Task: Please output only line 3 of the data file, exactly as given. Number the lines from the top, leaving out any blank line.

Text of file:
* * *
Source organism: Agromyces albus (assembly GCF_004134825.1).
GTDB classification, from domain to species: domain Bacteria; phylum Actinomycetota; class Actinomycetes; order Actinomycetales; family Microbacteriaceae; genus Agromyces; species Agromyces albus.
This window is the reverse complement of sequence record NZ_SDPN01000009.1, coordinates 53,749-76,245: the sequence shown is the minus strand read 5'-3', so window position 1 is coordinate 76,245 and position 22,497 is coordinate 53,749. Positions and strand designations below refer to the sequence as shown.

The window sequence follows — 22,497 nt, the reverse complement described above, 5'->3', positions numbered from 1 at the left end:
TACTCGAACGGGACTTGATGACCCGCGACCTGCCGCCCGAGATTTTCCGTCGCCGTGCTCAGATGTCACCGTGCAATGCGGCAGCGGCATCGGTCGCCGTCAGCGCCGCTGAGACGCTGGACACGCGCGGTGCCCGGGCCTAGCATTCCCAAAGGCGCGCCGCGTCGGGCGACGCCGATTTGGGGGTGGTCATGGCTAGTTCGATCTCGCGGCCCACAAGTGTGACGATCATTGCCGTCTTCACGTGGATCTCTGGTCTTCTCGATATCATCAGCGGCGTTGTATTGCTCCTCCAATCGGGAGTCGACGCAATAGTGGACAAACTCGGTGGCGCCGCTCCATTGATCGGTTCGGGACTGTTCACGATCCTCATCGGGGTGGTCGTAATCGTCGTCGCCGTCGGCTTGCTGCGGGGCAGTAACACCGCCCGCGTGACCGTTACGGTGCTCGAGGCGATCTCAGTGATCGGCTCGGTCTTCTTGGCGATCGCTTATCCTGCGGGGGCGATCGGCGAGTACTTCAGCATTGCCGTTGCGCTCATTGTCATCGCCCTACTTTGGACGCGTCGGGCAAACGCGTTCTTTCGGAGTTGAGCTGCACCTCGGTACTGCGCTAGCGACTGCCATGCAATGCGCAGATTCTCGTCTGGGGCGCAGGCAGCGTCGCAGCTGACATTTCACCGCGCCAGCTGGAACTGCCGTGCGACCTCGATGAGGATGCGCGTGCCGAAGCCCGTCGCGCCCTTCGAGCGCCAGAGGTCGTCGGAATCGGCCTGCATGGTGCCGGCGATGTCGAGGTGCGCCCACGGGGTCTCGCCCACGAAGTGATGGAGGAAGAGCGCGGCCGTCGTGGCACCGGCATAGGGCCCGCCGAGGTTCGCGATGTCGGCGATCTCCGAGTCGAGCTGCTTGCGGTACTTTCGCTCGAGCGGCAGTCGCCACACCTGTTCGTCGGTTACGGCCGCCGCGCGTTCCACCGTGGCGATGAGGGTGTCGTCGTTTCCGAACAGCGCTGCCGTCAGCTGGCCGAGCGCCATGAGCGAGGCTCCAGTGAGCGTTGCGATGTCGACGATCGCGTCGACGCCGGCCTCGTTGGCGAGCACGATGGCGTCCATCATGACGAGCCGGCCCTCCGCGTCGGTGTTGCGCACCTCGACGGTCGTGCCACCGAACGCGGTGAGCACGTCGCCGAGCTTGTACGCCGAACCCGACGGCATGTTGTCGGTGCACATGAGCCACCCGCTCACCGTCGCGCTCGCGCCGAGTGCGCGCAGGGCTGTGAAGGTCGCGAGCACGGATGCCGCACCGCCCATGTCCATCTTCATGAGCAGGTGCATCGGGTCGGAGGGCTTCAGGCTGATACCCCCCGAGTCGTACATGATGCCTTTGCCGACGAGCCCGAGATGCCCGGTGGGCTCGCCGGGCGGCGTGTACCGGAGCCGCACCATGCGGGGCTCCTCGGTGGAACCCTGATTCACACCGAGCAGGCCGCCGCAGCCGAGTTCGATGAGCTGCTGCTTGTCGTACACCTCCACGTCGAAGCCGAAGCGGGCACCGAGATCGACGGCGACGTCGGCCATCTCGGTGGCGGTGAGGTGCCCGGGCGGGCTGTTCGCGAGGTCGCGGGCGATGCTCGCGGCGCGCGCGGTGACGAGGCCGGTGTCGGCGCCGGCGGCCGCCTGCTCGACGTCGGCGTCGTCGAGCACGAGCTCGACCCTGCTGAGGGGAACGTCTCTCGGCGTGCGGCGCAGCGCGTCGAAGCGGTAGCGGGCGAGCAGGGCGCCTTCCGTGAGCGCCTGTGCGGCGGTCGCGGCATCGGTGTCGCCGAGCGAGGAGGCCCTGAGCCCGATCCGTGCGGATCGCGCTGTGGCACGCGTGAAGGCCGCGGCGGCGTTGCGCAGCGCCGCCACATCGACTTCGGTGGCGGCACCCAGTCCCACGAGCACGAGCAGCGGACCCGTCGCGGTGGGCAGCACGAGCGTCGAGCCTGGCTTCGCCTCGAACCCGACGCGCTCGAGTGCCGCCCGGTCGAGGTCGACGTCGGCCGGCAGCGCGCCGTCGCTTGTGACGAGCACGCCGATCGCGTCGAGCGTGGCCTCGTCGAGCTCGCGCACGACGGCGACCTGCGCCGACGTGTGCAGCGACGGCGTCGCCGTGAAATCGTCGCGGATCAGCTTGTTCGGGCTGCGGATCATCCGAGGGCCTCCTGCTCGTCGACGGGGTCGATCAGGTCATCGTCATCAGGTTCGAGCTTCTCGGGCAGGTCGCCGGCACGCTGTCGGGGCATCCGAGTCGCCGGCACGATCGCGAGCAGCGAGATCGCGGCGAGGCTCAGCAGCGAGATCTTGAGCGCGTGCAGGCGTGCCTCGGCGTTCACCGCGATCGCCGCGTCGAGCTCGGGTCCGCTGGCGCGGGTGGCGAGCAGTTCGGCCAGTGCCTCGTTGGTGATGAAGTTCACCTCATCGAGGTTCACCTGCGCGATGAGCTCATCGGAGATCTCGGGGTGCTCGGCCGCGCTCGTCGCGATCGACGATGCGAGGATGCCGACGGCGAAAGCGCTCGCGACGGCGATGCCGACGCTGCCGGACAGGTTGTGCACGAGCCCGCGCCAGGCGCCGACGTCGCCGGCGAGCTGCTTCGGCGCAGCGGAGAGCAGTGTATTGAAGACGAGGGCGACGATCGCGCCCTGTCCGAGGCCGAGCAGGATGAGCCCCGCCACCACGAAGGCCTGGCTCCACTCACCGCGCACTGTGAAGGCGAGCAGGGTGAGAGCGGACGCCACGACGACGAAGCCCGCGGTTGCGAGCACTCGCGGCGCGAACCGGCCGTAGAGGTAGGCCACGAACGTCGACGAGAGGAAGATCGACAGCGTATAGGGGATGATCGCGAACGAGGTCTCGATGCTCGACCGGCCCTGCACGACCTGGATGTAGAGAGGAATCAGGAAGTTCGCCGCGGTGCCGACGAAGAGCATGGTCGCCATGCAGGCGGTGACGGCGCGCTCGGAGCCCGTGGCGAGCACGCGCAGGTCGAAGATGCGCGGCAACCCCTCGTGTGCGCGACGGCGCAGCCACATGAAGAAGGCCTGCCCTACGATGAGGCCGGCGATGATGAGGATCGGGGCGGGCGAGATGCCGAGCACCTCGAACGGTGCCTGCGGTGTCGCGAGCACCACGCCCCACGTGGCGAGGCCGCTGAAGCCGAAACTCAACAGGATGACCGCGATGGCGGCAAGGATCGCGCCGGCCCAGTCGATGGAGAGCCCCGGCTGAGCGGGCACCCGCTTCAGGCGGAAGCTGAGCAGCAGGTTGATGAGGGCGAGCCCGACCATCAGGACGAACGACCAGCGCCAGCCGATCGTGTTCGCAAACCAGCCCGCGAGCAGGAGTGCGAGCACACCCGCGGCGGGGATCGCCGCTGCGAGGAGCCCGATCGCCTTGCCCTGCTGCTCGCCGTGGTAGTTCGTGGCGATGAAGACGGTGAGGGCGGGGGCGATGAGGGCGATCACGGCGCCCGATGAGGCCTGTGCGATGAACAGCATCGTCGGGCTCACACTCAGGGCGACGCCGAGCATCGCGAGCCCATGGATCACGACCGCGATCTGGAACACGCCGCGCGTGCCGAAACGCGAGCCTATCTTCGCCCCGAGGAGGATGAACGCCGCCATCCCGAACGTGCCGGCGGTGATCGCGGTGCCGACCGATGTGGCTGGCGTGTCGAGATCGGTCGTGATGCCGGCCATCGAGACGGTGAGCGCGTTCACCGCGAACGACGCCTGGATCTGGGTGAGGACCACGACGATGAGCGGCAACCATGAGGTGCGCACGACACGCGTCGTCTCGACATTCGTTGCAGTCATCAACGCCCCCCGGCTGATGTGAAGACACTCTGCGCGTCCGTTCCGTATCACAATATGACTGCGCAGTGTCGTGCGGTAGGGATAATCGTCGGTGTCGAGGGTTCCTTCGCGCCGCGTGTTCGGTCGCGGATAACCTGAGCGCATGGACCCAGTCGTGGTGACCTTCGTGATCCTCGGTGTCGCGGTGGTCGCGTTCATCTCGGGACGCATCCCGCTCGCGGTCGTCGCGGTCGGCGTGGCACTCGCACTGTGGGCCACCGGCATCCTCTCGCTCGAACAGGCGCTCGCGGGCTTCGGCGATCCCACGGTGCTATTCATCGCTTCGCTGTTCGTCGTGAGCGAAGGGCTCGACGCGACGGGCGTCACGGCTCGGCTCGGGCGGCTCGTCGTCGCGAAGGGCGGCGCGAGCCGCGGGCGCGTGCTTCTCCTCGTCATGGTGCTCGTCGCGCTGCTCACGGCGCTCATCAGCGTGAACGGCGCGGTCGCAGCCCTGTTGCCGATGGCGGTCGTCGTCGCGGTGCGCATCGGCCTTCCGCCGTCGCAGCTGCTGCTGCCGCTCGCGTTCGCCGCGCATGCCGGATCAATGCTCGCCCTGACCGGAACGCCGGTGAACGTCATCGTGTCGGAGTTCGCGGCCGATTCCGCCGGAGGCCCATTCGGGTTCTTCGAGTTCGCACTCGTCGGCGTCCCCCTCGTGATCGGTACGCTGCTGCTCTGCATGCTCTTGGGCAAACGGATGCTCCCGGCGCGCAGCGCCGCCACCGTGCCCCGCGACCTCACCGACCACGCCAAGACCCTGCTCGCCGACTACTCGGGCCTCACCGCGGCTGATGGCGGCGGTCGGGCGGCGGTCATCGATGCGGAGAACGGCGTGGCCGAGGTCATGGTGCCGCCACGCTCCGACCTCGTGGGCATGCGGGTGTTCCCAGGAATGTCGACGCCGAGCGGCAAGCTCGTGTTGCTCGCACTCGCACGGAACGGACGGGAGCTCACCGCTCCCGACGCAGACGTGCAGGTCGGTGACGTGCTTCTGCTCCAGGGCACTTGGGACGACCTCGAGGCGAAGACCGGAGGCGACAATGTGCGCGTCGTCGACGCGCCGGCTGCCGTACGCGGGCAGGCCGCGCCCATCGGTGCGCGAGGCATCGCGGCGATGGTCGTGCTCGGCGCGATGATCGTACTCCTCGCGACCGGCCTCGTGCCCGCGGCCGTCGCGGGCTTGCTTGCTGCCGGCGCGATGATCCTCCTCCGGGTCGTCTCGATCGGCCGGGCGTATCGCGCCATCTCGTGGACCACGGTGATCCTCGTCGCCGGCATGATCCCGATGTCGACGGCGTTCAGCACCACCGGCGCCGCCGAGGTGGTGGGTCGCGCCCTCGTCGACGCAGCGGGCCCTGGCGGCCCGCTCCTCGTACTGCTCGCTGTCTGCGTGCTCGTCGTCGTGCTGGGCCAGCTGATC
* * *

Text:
This window is the reverse complement of sequence record NZ_SDPN01000009.1, coordinates 53,749-76,245: the sequence shown is the minus strand read 5'-3', so window position 1 is coordinate 76,245 and position 22,497 is coordinate 53,749. Positions and strand designations below refer to the sequence as shown.